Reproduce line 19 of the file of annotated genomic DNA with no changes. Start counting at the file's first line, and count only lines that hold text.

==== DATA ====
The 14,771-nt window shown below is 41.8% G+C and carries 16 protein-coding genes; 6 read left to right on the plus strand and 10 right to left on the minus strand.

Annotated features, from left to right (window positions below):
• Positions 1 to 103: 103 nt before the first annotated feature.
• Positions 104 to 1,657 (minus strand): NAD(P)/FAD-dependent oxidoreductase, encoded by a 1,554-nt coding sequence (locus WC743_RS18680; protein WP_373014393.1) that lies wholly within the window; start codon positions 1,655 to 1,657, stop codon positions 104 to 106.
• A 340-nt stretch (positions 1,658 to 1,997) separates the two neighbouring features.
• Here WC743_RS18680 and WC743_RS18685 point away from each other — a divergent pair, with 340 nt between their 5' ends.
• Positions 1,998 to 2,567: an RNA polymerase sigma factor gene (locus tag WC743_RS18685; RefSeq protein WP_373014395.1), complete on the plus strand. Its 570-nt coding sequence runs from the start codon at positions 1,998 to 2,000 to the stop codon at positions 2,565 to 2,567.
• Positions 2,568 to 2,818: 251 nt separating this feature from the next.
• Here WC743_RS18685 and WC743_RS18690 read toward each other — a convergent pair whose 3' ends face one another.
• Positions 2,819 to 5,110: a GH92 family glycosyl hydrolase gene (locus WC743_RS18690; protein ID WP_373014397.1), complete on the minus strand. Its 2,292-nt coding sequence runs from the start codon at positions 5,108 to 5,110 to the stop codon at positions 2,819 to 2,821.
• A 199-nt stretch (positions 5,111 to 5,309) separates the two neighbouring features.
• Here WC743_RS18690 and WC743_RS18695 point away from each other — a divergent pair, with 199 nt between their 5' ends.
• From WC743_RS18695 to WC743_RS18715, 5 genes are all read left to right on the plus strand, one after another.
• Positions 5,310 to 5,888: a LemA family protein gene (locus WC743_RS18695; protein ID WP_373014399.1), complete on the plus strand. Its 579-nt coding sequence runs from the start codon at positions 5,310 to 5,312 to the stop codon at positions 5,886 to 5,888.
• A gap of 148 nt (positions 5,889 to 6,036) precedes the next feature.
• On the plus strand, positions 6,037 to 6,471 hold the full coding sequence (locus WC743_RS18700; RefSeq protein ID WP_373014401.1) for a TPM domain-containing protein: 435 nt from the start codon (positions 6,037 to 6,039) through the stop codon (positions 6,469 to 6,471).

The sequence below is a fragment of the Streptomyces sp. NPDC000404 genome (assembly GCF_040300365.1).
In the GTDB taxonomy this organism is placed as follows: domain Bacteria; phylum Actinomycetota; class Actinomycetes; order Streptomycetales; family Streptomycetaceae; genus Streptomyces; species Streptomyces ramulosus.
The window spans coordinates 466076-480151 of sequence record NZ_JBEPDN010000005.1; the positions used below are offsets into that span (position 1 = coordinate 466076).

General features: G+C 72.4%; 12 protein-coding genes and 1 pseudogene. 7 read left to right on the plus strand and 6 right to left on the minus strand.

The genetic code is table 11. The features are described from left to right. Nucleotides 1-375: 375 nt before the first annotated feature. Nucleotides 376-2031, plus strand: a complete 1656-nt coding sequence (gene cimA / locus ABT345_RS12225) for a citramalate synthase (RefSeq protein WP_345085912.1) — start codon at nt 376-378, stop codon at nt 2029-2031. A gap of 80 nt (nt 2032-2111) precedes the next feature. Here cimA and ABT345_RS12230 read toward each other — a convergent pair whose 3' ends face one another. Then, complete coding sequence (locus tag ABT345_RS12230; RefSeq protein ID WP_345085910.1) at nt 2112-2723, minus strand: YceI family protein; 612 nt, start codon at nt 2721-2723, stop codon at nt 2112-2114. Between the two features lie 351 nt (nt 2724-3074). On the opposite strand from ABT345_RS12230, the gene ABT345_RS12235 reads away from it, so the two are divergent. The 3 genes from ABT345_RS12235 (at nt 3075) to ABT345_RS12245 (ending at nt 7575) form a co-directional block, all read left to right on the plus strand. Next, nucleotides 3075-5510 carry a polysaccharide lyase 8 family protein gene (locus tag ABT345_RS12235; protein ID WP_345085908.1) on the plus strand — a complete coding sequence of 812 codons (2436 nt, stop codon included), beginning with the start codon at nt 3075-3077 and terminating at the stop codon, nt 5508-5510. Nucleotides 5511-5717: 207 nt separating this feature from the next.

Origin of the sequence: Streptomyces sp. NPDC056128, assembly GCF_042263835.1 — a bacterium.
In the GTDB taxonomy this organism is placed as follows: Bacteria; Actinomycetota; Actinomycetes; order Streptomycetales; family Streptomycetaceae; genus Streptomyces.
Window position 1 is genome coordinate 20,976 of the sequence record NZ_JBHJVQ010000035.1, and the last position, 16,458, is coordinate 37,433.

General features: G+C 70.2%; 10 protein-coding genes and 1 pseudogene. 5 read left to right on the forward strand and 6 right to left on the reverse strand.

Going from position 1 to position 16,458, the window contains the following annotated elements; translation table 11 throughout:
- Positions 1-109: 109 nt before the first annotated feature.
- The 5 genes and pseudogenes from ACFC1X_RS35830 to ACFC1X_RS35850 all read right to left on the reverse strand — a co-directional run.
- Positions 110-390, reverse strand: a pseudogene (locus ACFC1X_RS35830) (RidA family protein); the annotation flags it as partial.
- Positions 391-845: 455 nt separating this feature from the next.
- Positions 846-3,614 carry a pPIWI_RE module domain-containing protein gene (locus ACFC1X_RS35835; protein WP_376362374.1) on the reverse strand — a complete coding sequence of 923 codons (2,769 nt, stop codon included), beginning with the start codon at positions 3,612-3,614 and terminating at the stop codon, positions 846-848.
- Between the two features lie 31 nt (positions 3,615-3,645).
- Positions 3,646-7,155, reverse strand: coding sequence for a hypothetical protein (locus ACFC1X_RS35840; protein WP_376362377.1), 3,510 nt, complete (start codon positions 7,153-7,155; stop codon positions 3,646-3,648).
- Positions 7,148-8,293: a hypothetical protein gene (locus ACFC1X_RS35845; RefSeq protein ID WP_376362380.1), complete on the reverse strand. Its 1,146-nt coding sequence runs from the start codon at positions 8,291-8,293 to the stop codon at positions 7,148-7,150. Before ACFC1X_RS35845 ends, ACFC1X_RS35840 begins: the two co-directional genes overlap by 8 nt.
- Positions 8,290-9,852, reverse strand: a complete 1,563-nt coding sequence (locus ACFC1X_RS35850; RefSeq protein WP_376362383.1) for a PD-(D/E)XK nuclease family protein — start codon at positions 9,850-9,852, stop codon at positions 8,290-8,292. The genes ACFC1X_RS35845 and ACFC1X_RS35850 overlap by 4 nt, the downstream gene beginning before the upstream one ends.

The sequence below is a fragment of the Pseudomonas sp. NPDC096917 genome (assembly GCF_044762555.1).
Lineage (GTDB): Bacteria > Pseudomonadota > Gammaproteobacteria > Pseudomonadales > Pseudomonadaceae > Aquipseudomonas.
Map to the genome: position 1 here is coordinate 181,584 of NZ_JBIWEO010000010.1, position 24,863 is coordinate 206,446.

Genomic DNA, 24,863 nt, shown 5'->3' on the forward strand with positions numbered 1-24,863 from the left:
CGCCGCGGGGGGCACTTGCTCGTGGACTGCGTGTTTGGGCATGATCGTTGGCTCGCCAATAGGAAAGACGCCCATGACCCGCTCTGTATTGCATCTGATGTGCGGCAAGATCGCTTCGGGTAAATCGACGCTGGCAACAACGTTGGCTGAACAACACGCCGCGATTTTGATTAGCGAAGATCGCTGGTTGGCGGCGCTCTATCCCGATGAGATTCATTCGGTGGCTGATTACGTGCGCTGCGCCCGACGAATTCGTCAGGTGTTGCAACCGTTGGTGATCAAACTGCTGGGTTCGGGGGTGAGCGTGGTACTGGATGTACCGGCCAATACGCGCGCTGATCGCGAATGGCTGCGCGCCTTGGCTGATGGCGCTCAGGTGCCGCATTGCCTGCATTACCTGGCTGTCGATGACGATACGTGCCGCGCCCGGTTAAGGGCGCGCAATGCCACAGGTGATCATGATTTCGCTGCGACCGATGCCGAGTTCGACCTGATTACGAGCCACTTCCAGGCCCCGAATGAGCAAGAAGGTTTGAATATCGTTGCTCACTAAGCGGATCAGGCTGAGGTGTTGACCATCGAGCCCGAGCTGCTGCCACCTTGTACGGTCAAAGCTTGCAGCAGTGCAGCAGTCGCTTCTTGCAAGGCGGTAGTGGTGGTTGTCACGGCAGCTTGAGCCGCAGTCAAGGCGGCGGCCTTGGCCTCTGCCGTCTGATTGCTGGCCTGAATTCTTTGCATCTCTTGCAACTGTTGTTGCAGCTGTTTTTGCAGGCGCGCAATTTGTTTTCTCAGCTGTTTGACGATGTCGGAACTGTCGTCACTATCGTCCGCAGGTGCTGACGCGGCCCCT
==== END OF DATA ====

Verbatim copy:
The window spans coordinates 466076-480151 of sequence record NZ_JBEPDN010000005.1; the positions used below are offsets into that span (position 1 = coordinate 466076).